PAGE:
Altered Carbon – Season 1

We finished watching Altered Carbon on Netflix a few days ago, which has given time for it to sink in and for me to ruminate some on what I’ve seen, what I liked, and what I didn’t like. In discussing how the TV series is different to the book it was adapted from, it’s impossible to say much without MASSIVE SPOILERS so read on at your peril…

Altered Carbon is a noir detective story, with sci fi bolted onto it so that Richard K Morgan could talk about things like the nature of identity, capitalism, etc etc. Like so many such stories, the plot is terribly convoluted and by the time it gets to the end, after all the red herrings, the final reveal is a little underpowering. Probably because by that point you’re exhausted. In the TV series they have a fair amount of exposition at the end that explains it, and that was actually something I welcomed because it made things more digestible.

The big thing about Altered Carbon is that people are “d.h.f” or digitised human freight – your consciousness resides on something a bit like a USB memory stick, your stack, and so if you’re rich, when you die (or get bored) you can be ‘resleeved’ in a different body. Takeshi Kovacs, the protagonist, is hired to find out why Laurens Bancroft, a man richer than God, apparently committed suicide. The plot then swivels around a few times as Bancroft is convinced he would never kill himself (and his stack is backed up dozens of times over, so it would be pointless anyway), Kovacs hunts for his killer, then constructs an elaborate plot to trick Bancroft into thinking he really did kill himself when in fact it was murder, and then finally Kovacs discovers it was suicide after all.

Along the way there’s background about the religion of Quellism, founded by Quellcrist Falconer, who is some sort of Zen Buddhist nutjob. Kovacs is unhappy because the last thing that happened before he was resleeved into his current body was that his girlfriend, Sarah, got shot by the police and he’s only cooperating with Bancroft so he can rescue Sarah and resleeve her.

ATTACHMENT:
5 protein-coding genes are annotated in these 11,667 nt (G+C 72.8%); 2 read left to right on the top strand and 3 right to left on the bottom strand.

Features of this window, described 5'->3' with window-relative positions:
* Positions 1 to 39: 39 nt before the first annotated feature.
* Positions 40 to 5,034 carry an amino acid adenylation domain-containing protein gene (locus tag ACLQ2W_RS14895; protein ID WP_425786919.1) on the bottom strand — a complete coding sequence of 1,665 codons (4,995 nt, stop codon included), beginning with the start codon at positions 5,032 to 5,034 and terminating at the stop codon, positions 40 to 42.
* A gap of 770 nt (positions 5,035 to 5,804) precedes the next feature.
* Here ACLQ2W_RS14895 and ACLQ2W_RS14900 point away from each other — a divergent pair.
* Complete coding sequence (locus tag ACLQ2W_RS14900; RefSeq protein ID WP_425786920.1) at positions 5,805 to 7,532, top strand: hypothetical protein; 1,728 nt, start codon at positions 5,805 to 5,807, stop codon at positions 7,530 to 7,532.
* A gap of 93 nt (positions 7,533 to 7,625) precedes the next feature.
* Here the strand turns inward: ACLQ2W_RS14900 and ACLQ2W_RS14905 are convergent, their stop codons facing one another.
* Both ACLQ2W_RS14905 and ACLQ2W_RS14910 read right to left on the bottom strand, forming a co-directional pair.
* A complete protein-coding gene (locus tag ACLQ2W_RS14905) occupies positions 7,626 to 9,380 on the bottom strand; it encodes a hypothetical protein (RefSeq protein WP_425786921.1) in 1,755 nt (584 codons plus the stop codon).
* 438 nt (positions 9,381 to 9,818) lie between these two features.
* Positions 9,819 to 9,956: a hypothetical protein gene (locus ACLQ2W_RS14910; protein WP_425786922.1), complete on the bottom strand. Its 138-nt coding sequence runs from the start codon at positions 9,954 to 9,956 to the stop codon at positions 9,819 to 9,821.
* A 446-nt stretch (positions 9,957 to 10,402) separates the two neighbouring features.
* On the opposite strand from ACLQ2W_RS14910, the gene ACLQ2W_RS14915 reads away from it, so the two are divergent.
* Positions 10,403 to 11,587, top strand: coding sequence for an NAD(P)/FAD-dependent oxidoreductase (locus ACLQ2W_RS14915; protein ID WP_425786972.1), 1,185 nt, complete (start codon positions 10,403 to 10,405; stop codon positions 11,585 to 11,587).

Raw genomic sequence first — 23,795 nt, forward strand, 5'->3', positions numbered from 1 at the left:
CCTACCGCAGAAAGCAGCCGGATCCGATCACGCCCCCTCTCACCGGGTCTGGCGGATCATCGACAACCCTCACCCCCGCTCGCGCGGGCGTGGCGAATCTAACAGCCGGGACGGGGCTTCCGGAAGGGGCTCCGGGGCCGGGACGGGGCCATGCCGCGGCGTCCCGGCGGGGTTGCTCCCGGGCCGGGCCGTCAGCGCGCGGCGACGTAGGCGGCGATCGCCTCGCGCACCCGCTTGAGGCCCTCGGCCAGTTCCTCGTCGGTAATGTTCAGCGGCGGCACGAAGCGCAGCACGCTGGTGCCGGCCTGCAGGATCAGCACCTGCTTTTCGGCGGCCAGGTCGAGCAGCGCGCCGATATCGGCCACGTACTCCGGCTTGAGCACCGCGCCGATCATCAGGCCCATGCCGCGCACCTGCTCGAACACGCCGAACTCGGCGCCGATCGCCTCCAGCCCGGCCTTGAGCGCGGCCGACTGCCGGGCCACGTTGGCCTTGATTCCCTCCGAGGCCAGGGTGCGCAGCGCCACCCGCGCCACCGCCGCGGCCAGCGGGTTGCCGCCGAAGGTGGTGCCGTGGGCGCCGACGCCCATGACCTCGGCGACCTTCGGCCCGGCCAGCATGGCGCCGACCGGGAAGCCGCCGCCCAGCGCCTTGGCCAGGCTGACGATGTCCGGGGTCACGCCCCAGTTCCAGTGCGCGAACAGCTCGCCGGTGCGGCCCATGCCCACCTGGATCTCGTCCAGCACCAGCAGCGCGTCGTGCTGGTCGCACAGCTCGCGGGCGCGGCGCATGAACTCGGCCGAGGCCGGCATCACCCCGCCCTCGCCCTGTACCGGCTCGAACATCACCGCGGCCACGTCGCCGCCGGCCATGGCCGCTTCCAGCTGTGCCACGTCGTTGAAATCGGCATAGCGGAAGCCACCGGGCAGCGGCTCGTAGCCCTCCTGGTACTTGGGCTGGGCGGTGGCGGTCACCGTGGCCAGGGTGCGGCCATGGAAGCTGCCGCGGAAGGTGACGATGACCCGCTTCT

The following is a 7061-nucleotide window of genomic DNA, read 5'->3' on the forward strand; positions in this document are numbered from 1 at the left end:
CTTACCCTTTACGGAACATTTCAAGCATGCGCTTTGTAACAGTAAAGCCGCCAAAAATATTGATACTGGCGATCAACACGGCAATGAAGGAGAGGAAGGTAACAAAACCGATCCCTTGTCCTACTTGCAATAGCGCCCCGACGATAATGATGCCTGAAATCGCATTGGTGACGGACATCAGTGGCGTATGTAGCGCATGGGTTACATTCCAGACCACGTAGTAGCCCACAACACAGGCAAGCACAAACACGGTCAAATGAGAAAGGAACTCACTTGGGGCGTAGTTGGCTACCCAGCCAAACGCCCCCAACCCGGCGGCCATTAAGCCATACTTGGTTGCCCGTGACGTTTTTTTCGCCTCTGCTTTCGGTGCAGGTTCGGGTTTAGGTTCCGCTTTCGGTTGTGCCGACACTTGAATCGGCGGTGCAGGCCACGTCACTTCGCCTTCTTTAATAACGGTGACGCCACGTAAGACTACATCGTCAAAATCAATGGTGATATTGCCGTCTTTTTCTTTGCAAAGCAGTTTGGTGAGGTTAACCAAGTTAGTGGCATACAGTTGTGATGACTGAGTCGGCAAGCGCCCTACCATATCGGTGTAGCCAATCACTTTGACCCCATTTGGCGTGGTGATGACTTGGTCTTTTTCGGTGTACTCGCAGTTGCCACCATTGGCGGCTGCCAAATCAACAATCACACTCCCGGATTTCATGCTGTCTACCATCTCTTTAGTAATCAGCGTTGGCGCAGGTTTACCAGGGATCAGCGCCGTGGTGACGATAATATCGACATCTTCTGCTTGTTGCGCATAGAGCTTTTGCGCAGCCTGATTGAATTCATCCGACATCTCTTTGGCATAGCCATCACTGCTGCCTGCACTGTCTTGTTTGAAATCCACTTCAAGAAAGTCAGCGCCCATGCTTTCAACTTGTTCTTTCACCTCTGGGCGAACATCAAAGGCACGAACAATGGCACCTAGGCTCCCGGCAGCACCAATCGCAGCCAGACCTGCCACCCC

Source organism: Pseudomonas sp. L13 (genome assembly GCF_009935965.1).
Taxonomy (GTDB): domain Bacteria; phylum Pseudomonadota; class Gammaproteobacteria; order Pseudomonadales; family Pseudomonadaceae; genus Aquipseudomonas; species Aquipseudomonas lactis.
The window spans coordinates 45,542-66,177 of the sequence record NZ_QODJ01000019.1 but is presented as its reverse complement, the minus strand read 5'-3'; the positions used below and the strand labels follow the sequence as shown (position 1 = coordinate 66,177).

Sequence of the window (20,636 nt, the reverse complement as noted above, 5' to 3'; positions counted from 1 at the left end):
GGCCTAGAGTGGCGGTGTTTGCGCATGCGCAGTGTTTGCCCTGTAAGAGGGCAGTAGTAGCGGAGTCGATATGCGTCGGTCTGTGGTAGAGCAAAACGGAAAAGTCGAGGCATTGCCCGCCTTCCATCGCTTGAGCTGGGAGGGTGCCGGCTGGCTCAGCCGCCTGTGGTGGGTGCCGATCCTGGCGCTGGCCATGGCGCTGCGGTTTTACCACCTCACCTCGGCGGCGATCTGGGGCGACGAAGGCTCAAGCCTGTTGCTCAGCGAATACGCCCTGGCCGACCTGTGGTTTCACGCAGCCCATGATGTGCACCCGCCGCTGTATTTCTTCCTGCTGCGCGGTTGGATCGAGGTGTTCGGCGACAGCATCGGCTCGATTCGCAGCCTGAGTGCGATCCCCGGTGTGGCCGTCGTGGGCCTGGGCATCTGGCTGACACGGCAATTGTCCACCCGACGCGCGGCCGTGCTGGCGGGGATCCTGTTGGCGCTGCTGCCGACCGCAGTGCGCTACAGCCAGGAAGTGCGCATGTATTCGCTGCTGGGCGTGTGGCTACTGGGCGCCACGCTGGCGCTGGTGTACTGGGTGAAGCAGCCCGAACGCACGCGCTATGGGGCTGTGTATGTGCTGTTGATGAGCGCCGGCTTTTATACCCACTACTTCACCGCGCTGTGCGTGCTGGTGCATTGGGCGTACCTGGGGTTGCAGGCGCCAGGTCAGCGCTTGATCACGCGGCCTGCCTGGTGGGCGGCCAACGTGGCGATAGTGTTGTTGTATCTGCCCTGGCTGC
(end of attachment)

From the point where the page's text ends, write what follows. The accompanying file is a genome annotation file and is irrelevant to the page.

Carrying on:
In the TV series, Sarah dies in the first episode – Real Death, because the cops destroy her stack, and there’s no back up. There needs to be a female interest, so instead it’s a mysterious woman, who turns out to be Kovac’s sister, Reileen. In the book, Reileen is not related to Takeshi, and is just a thoroughly evil woman, as long-lived as Bancroft. It makes sense to swap over Sarah for Reileen and create a sister, because it’s easier then to explain Kovacs’ childhood motivations (beaten by his father) although just to ruin the lives of the purists, Kovacs still needs a love interest, who is Quellcrist Falconer.

Now, Kovacs was an Envoy, an elite UN soldier capable of social manipulation on a grand scale (because super soldiers aren’t so useful if you need to beam them into a new and strange planet – you need somebody who can take over the means of power, not just shoot people.). But in the TV series, the Envoys are plucky freedom fighters living in a treehouse like a bunch of Ewoks, and hated by the UN, and led by Quellcrist Falconer, who was meant to be dead several centuries before the book. Uh… what?

So that’s one big change that annoyed me. The other major changes are adding in more of a home life for Ortega (the police officer girlfriend of the person who had Kovacs’ new sleeve before he was added into it) and also creating an extra, new evil person, because Reileen isn’t evil enough on her own. There are smaller cosmetic differences, like the AI-run hotel that is the personification of Jimi Hendrix being replaced by the same, but Edgar Allen Poe, but that’s not so offensive, and there’s also the removal of the most gruesome torture scene, which is a Good Thing to not have to watch.

Other than that, I felt it was a fairly faithful adaptation. The changes to the plot and the modifications of characters made things flow much better, and changing Lizzie from a dead woman who gets resurrected near the end, into a dead woman who returns as a vengeful spirit and saves the day in the final episode, felt like a much neater resolution than just having Kovacs be Superman all the time. It was also fun to watch parts where the story cut between Kovacs in his original body, and then his current body, and back again, without any explanation, and wonder what the average viewer would make of this when they didn’t have any context.

There’s also some complaint that it’s a bit too much like Blade Runner, as if that’s a sacred cow we can never emulate, and forgetting part of the Ridley Scott yawnfest consists of Harrison Ford drinking whisky and scratching his bum while watching TV, whereas Altered Carbon gives us more full frontal nudity than you can stand, every hour, on the hour for ten episodes.

So in short, I liked most of it. I felt the choice of including Quellcrist Falconer was absolutely dreadful (the showrunner says it’s because she wanted to include her and wasn’t sure this would make it to a third season) but I really think it screws things for later on. But that’s somebody else’s problem to resolve.

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